Luckily, a Tweep came to my rescue. During a series of conversations with Mary Ann Cappiello, we were able to identify some of the differences and develop a descriptive name for each category.
As part of that dialog, I looked up the definition of story and this is what I found:
“a real or imaginary account of people and events told for entertainment”
I’m not sure it’s accurate to say that all stories are told for entertainment, and plenty of children’s stories focus on non-human characters, so here’s my own workimg definition:
Story--a real or imaginary account of people/creatures and events.
Most fiction writers would say that a story also needs a narrative plot arc (see diagram) and a conflict that is resolved by the end. To be sure, narrative nonfiction biographies and books about historical events include both of these elements.
But I l prefer my working definition because it makes room for a subset of narrative nonfiction that I’ve struggled to define. It's most common in science-themed picture books that describe a natural process, such as the cycle of a storm or the typical daily, seasonal, or annual activities of a single animal or a host of animals living and interacting in a specific environment.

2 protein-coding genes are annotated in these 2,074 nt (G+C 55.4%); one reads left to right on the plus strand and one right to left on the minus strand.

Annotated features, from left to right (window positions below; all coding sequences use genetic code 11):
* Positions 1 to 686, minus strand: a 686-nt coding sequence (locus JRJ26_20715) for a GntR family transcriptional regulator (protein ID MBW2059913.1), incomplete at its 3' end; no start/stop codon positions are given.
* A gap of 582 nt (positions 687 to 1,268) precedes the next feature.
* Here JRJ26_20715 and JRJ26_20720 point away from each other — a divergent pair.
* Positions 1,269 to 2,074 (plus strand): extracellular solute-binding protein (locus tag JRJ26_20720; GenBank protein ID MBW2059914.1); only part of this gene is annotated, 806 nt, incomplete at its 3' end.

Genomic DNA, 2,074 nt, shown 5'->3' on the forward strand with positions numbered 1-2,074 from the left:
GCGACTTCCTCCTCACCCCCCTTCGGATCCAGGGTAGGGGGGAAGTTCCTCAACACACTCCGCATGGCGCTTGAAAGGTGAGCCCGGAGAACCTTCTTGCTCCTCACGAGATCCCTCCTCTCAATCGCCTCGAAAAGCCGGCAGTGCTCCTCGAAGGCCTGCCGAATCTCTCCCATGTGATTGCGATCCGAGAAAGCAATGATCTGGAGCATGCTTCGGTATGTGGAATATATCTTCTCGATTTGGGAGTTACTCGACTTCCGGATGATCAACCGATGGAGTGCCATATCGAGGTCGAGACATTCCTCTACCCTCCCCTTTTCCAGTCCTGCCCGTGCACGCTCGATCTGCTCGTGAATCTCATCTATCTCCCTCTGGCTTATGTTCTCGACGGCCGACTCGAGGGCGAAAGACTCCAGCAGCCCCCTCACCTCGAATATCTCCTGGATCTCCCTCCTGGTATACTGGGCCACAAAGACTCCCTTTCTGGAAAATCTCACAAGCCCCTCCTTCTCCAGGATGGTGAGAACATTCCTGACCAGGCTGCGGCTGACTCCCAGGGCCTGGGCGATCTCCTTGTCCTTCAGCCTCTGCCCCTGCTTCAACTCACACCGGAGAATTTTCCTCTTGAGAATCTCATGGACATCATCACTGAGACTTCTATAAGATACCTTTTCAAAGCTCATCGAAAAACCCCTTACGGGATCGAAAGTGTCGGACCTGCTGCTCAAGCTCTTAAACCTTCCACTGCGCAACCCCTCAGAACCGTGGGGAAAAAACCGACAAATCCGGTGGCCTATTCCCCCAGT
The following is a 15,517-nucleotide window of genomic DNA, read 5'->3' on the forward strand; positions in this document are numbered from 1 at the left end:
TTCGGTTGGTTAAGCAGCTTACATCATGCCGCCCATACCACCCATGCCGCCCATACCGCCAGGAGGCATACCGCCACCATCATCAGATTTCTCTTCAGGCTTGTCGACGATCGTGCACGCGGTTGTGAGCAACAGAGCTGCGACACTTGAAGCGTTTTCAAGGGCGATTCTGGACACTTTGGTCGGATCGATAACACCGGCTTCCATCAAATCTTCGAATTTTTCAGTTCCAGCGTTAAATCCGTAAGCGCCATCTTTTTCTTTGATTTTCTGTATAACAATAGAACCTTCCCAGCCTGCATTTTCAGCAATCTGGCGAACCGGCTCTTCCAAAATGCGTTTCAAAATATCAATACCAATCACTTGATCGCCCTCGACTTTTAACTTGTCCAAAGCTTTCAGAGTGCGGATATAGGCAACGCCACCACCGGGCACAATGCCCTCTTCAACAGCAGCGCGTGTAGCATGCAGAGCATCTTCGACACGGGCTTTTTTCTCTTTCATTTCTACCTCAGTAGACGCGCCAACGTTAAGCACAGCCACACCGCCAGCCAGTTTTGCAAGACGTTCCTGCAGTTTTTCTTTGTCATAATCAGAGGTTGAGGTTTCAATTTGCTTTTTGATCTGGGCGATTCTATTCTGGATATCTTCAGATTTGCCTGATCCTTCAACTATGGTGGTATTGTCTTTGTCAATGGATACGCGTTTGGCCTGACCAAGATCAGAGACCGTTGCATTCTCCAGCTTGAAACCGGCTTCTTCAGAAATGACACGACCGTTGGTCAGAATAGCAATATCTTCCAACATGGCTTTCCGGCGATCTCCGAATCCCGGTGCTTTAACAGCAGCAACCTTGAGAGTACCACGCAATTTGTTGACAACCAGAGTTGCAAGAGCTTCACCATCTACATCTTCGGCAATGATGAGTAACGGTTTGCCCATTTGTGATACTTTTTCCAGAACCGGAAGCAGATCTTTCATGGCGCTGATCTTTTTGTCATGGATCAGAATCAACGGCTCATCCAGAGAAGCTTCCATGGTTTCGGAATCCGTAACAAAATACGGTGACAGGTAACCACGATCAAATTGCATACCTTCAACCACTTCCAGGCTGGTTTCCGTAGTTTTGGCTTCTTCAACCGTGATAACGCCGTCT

I have been calling these “cycle stories” for some time, but because I didn’t have an umbrella term for the more common history/biography titles, I kept seeing cycle stories as anomalies. But thanks to Mary Ann’s recent comments and my recollections of a conversation I had with ElizabethPartridge several years ago, I’m now giving the “traditional” narrative nonfiction the label “plot”. Because they do have true narrative arcs with conflicts and resolutions.
Here are some great books in each narrative nonfiction category:
Ballet for Martha by Jan Greenberg and Sandra Jordan
Bomb by Steve Sheinkin
Buried Alive by Elaine Scott
The Day-Glo Brothers by Chris Barton
The Family Romanov by Candace Fleming
When Marian Sang by Pam Munoz Ryan
Beneath the Sun by Melissa Stewart
A Drop of Water by Gordon Morrison
Frog in a Bog by John Himmelman
Red-Eyed Tree Frog by Joy Cowley
Redwoods by Jason Chin (due to the art)
Vulture View by April Pulley Sayre